- Margin status: The area of healthy tissue around a cancerous tumor that is removed during surgery is known as the margin area. The doctors test this area for the presence of cancerous cells. If the test shows cancer cells in this area, it’s known as a positive surgical margin. Conversely, a clean test is known as a negative margin. Individuals with a negative surgical margin have a better chance of recovery.
- Spread to the nerves: Mouth cancer that has grown into or along the nerves tends to have a poorer prognosis.
- Spread to the lymph nodes: Individuals who have oral cancer that has spread to the lymph nodes in the neck have poorer chances of recovery.
- Location: The location of the oral cancer can reduce or improve the chance of recovery.
Who is at risk of mouth cancer?
Mouth cancer can happen to anyone, but certain factors increase a person’s risk. Those factors include:
Cigarette smokers are approximately ten times more likely to get oral cancer compared to non-smokers. Cigars pose a similar risk. Regular cigar smokers are between 4-10 times more likely to die from oral cancer than their non-smoking counterparts.
The same increased risk applies to chewing tobacco and pipe tobacco.
There is a direct link between moderate and heavy consumption of alcohol and an increased risk of oral cancers:
Moderate drinkers are 1.8 times more at risk for oral cancer (excluding the lips)
Heavy drinkers are fives times more at risk for oral cancer
A family history of a specific type of cancer makes it more likely to impact others in the family line.
Excessive sun exposure
Lip cancer is more common in individuals who have been exposed to excessive sunlight or UV rays. For example, occupations that require outside work in the sun — like farmers — have higher rates of lip cancer. Lip cancer often occurs on the bottom lip as this is the area that receives the most direct light exposure.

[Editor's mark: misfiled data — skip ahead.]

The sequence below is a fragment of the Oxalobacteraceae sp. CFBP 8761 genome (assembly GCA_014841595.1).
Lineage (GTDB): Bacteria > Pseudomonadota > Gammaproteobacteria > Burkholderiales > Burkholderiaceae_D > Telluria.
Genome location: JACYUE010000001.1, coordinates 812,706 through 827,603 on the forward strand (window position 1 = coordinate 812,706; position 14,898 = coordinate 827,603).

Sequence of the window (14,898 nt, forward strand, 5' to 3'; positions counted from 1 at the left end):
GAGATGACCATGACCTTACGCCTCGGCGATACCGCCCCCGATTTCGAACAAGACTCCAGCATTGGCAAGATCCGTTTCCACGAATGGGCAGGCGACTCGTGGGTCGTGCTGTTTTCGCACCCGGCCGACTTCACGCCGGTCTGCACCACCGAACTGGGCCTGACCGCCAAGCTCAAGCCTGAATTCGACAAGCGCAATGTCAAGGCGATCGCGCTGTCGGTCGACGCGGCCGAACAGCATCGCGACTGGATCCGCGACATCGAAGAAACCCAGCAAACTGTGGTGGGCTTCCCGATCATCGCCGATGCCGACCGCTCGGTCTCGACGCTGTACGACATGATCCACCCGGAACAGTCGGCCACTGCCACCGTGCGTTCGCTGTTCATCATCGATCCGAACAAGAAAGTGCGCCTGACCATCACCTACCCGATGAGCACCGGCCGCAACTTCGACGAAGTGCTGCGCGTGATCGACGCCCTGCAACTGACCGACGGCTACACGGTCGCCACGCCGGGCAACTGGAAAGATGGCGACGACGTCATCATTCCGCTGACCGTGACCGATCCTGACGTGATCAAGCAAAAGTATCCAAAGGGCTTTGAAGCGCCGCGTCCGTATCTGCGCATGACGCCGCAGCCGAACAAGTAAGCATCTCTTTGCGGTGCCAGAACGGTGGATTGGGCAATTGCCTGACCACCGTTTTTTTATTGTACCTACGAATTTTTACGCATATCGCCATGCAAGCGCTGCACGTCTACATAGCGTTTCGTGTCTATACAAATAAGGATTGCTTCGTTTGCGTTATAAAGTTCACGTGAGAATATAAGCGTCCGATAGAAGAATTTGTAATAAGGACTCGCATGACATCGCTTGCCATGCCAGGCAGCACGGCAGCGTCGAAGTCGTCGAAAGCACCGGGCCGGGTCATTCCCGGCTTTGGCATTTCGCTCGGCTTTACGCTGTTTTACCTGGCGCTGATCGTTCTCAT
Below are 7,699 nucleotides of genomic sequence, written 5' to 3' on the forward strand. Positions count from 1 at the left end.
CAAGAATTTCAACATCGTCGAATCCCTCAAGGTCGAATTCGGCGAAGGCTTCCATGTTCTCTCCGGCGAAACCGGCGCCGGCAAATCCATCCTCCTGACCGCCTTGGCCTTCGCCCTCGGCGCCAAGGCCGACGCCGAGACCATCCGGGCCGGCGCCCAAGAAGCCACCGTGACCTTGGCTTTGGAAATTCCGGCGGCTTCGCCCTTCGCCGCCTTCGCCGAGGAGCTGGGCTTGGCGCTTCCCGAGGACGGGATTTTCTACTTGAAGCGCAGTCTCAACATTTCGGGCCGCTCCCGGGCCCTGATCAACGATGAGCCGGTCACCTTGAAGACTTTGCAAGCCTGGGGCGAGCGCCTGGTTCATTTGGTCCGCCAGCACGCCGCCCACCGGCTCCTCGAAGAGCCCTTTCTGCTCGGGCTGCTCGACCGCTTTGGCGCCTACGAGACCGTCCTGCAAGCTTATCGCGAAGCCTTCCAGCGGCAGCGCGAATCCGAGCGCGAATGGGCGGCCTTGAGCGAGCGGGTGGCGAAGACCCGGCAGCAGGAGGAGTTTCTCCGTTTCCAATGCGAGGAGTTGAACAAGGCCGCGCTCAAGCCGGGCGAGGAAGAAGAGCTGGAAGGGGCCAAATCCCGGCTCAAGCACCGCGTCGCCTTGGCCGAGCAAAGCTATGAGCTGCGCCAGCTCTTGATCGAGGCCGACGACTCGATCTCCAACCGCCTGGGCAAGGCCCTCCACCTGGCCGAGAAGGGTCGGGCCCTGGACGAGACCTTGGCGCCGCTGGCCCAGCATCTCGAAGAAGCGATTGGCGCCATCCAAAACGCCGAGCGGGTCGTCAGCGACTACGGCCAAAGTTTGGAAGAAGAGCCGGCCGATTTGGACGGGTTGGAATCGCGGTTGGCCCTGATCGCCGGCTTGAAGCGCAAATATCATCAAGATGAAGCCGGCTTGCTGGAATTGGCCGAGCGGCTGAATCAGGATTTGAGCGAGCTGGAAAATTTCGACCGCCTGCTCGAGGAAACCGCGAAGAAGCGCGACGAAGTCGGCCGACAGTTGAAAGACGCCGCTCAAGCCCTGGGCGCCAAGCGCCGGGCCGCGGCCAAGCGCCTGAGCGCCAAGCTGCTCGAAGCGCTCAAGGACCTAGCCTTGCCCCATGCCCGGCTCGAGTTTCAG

HPV is a broad term referring to more than 100 types of related viruses. Many strands of HPV can be spread through sexual contact, such as oral sex. HPV-16 and HPV-18 may increase the risk of oral cancer.
How is mouth cancer treated?
Oral cancer is treated by:
- Surgery to remove the cancerous tumor and testing of the margin status (nearby healthy tissue) for cancer cells
- Radiation therapy or chemotherapy to destroy remaining cancer cells
- Frequent check-ups to ensure the cancer doesn’t return
How to reduce the risk of oral cancer
Every person can take steps to reduce the risk of oral cancer while also being proactive in watching out for early warning signs. These steps include:
- Quitting all forms of tobacco (smoking, vaping, cigars, chewing tobacco, pipes, etc.)
- Drinking only in moderation
- Eat a well-balanced diet full of vitamins and minerals
- Staying out of the sun, wearing sunscreen, and wearing hats
- See your dentist regularly. Most likely, a dentist can spot early signs of oral cancer before you do. During your regular check-up, your dentist will examine you for irregular tissue changes, lumps, sores, and other signs of mouth cancer. This is why it’s so important to see your dentist, at a minimum, for your bi-annual cleanings.
- Book an appointment with your doctor the minute you suspect something is wrong. Early diagnosis is essential for a full and quick recovery.
If you’re concerned about oral cancer, consider visiting a dentist to address some of your worries.
Need to find a dentist near you? Visit our directory to find a certified pain-free dentist in your area!